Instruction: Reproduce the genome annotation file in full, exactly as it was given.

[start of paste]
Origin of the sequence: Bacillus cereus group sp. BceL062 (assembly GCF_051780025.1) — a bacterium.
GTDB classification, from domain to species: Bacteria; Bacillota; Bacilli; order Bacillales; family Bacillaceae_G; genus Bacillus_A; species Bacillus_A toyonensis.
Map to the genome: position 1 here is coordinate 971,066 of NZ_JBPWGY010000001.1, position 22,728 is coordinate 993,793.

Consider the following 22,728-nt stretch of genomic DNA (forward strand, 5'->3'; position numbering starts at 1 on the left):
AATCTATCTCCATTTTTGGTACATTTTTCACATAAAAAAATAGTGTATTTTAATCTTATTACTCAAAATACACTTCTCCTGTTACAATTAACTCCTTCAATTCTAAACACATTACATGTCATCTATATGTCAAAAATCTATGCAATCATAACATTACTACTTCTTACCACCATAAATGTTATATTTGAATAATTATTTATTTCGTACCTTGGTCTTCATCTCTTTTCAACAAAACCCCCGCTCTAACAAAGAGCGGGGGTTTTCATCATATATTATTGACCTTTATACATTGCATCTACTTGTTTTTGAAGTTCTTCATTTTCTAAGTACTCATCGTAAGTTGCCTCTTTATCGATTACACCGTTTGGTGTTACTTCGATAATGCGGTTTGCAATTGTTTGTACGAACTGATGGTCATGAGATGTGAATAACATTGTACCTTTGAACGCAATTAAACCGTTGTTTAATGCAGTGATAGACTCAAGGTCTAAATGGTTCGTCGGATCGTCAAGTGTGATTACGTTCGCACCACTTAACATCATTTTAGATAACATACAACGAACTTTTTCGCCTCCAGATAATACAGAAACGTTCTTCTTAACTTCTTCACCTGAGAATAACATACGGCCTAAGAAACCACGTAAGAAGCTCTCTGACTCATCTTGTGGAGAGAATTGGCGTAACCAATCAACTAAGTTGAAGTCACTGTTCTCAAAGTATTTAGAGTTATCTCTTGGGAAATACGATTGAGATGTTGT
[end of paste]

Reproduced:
Origin of the sequence: Bacillus cereus group sp. BceL062 (assembly GCF_051780025.1) — a bacterium.
GTDB classification, from domain to species: Bacteria; Bacillota; Bacilli; order Bacillales; family Bacillaceae_G; genus Bacillus_A; species Bacillus_A toyonensis.
Map to the genome: position 1 here is coordinate 971,066 of NZ_JBPWGY010000001.1, position 22,728 is coordinate 993,793.

Consider the following 22,728-nt stretch of genomic DNA (forward strand, 5'->3'; position numbering starts at 1 on the left):
AATCTATCTCCATTTTTGGTACATTTTTCACATAAAAAAATAGTGTATTTTAATCTTATTACTCAAAATACACTTCTCCTGTTACAATTAACTCCTTCAATTCTAAACACATTACATGTCATCTATATGTCAAAAATCTATGCAATCATAACATTACTACTTCTTACCACCATAAATGTTATATTTGAATAATTATTTATTTCGTACCTTGGTCTTCATCTCTTTTCAACAAAACCCCCGCTCTAACAAAGAGCGGGGGTTTTCATCATATATTATTGACCTTTATACATTGCATCTACTTGTTTTTGAAGTTCTTCATTTTCTAAGTACTCATCGTAAGTTGCCTCTTTATCGATTACACCGTTTGGTGTTACTTCGATAATGCGGTTTGCAATTGTTTGTACGAACTGATGGTCATGAGATGTGAATAACATTGTACCTTTGAACGCAATTAAACCGTTGTTTAATGCAGTGATAGACTCAAGGTCTAAATGGTTCGTCGGATCGTCAAGTGTGATTACGTTCGCACCACTTAACATCATTTTAGATAACATACAACGAACTTTTTCGCCTCCAGATAATACAGAAACGTTCTTCTTAACTTCTTCACCTGAGAATAACATACGGCCTAAGAAACCACGTAAGAAGCTCTCTGACTCATCTTGTGGAGAGAATTGGCGTAACCAATCAACTAAGTTGAAGTCACTGTTCTCAAAGTATTTAGAGTTATCTCTTGGGAAATACGATTGAGATGTTGT